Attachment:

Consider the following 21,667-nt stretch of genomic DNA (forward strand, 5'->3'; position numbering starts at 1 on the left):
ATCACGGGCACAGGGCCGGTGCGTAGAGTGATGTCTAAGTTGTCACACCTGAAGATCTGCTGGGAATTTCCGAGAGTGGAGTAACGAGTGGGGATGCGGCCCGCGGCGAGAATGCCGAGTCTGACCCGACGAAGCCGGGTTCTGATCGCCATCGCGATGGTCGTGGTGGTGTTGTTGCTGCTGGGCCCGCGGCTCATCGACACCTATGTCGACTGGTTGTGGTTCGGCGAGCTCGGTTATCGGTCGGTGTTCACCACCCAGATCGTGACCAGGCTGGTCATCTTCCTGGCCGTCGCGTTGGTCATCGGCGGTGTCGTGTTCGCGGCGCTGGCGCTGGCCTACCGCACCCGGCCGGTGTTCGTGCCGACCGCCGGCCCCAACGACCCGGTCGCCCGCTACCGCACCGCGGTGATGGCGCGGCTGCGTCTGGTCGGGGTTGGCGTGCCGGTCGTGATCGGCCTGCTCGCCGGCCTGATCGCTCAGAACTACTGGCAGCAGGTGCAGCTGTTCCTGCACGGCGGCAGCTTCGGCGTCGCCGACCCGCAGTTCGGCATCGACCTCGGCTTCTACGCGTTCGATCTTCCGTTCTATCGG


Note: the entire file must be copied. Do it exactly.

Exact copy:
Consider the following 21,667-nt stretch of genomic DNA (forward strand, 5'->3'; position numbering starts at 1 on the left):
ATCACGGGCACAGGGCCGGTGCGTAGAGTGATGTCTAAGTTGTCACACCTGAAGATCTGCTGGGAATTTCCGAGAGTGGAGTAACGAGTGGGGATGCGGCCCGCGGCGAGAATGCCGAGTCTGACCCGACGAAGCCGGGTTCTGATCGCCATCGCGATGGTCGTGGTGGTGTTGTTGCTGCTGGGCCCGCGGCTCATCGACACCTATGTCGACTGGTTGTGGTTCGGCGAGCTCGGTTATCGGTCGGTGTTCACCACCCAGATCGTGACCAGGCTGGTCATCTTCCTGGCCGTCGCGTTGGTCATCGGCGGTGTCGTGTTCGCGGCGCTGGCGCTGGCCTACCGCACCCGGCCGGTGTTCGTGCCGACCGCCGGCCCCAACGACCCGGTCGCCCGCTACCGCACCGCGGTGATGGCGCGGCTGCGTCTGGTCGGGGTTGGCGTGCCGGTCGTGATCGGCCTGCTCGCCGGCCTGATCGCTCAGAACTACTGGCAGCAGGTGCAGCTGTTCCTGCACGGCGGCAGCTTCGGCGTCGCCGACCCGCAGTTCGGCATCGACCTCGGCTTCTACGCGTTCGATCTTCCGTTCTATCGG